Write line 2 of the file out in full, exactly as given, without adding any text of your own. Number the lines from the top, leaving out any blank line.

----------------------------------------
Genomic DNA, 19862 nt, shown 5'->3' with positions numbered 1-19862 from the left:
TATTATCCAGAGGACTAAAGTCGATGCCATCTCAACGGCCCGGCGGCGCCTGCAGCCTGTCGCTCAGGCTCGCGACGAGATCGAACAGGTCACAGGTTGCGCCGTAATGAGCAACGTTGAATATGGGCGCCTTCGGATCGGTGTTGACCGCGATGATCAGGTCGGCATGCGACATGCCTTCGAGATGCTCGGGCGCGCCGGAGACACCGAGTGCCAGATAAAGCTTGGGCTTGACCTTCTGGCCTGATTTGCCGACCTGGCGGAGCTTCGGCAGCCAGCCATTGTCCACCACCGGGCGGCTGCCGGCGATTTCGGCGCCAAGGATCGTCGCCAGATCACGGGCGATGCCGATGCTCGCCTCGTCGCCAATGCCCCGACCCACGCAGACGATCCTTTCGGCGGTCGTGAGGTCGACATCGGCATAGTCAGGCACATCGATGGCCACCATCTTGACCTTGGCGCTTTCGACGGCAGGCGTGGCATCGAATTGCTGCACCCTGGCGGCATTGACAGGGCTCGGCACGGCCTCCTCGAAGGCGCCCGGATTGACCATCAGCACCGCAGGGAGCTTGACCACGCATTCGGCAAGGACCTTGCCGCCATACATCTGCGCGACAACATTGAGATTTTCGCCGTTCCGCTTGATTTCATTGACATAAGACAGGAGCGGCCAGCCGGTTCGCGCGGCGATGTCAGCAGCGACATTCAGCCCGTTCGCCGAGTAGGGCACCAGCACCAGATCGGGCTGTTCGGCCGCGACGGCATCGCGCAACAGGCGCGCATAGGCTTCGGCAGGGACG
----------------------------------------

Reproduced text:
TATTATCCAGAGGACTAAAGTCGATGCCATCTCAACGGCCCGGCGGCGCCTGCAGCCTGTCGCTCAGGCTCGCGACGAGATCGAACAGGTCACAGGTTGCGCCGTAATGAGCAACGTTGAATATGGGCGCCTTCGGATCGGTGTTGACCGCGATGATCAGGTCGGCATGCGACATGCCTTCGAGATGCTCGGGCGCGCCGGAGACACCGAGTGCCAGATAAAGCTTGGGCTTGACCTTCTGGCCTGATTTGCCGACCTGGCGGAGCTTCGGCAGCCAGCCATTGTCCACCACCGGGCGGCTGCCGGCGATTTCGGCGCCAAGGATCGTCGCCAGATCACGGGCGATGCCGATGCTCGCCTCGTCGCCAATGCCCCGACCCACGCAGACGATCCTTTCGGCGGTCGTGAGGTCGACATCGGCATAGTCAGGCACATCGATGGCCACCATCTTGACCTTGGCGCTTTCGACGGCAGGCGTGGCATCGAATTGCTGCACCCTGGCGGCATTGACAGGGCTCGGCACGGCCTCCTCGAAGGCGCCCGGATTGACCATCAGCACCGCAGGGAGCTTGACCACGCATTCGGCAAGGACCTTGCCGCCATACATCTGCGCGACAACATTGAGATTTTCGCCGTTCCGCTTGATTTCATTGACATAAGACAGGAGCGGCCAGCCGGTTCGCGCGGCGATGTCAGCAGCGACATTCAGCCCGTTCGCCGAGTAGGGCACCAGCACCAGATCGGGCTGTTCGGCCGCGACGGCATCGCGCAACAGGCGCGCATAGGCTTCGGCAGGGACG